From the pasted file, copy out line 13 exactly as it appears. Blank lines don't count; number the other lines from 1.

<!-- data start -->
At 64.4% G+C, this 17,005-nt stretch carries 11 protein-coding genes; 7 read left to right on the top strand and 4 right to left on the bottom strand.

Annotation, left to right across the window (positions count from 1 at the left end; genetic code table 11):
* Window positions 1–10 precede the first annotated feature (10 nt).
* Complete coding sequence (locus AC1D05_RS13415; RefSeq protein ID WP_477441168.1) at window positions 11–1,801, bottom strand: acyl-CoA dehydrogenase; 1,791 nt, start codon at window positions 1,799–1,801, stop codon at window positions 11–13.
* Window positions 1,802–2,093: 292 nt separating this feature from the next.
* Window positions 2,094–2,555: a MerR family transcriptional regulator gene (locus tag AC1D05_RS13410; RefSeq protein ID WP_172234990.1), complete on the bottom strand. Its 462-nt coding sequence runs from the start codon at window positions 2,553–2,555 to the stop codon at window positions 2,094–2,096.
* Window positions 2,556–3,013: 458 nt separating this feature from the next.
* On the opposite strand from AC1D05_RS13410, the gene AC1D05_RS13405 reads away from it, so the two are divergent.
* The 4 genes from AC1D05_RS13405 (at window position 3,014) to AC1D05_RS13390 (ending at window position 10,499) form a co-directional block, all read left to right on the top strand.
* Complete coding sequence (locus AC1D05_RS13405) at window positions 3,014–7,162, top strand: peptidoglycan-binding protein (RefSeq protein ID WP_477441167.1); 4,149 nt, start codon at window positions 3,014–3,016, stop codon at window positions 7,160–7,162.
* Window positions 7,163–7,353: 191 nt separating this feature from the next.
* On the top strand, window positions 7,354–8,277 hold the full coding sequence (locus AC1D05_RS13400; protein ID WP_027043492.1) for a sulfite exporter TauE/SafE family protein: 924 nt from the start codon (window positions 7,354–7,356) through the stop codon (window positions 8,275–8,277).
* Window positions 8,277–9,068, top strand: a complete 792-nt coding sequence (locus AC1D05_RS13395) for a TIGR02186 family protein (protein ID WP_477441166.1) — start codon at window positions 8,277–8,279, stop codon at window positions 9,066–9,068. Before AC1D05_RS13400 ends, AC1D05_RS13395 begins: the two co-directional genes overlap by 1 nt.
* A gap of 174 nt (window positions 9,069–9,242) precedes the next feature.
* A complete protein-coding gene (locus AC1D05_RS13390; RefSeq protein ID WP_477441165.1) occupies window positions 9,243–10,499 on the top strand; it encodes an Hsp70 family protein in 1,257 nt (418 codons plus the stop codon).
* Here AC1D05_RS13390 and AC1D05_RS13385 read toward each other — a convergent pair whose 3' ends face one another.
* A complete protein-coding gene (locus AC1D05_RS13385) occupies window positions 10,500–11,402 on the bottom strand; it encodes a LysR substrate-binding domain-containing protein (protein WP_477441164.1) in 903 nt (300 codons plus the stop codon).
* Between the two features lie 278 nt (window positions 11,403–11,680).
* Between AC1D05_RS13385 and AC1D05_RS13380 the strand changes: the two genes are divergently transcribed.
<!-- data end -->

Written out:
* Window positions 8,277–9,068, top strand: a complete 792-nt coding sequence (locus AC1D05_RS13395) for a TIGR02186 family protein (protein ID WP_477441166.1) — start codon at window positions 8,277–8,279, stop codon at window positions 9,066–9,068. Before AC1D05_RS13400 ends, AC1D05_RS13395 begins: the two co-directional genes overlap by 1 nt.